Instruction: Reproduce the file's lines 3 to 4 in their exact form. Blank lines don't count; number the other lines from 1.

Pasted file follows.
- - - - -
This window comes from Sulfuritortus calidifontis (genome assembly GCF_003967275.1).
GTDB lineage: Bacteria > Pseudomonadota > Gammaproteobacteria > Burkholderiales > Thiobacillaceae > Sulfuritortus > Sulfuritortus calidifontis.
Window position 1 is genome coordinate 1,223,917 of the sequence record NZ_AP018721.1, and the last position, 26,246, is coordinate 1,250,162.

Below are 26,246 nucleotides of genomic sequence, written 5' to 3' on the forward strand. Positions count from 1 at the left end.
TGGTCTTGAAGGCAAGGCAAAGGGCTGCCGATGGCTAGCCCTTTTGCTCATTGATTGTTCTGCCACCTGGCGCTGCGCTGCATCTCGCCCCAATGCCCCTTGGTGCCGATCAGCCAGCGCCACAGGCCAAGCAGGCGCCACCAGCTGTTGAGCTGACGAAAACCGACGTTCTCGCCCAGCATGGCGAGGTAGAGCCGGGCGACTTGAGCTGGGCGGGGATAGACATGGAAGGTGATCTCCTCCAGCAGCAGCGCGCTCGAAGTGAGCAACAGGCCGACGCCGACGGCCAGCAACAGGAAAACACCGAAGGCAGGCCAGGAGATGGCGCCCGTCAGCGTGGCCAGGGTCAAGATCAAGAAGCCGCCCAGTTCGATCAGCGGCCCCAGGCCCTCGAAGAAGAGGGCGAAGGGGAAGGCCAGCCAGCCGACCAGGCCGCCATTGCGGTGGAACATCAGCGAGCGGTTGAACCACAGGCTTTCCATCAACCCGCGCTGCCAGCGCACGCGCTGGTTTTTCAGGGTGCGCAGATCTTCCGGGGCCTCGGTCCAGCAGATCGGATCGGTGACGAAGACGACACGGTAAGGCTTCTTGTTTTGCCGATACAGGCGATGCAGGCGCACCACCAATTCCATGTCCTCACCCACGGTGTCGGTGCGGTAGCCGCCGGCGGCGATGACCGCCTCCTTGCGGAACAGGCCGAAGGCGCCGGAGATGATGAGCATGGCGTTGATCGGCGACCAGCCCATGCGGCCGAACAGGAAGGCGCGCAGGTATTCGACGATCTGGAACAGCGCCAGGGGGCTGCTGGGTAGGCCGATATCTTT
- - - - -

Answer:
Window position 1 is genome coordinate 1,223,917 of the sequence record NZ_AP018721.1, and the last position, 26,246, is coordinate 1,250,162.

Below are 26,246 nucleotides of genomic sequence, written 5' to 3' on the forward strand. Positions count from 1 at the left end.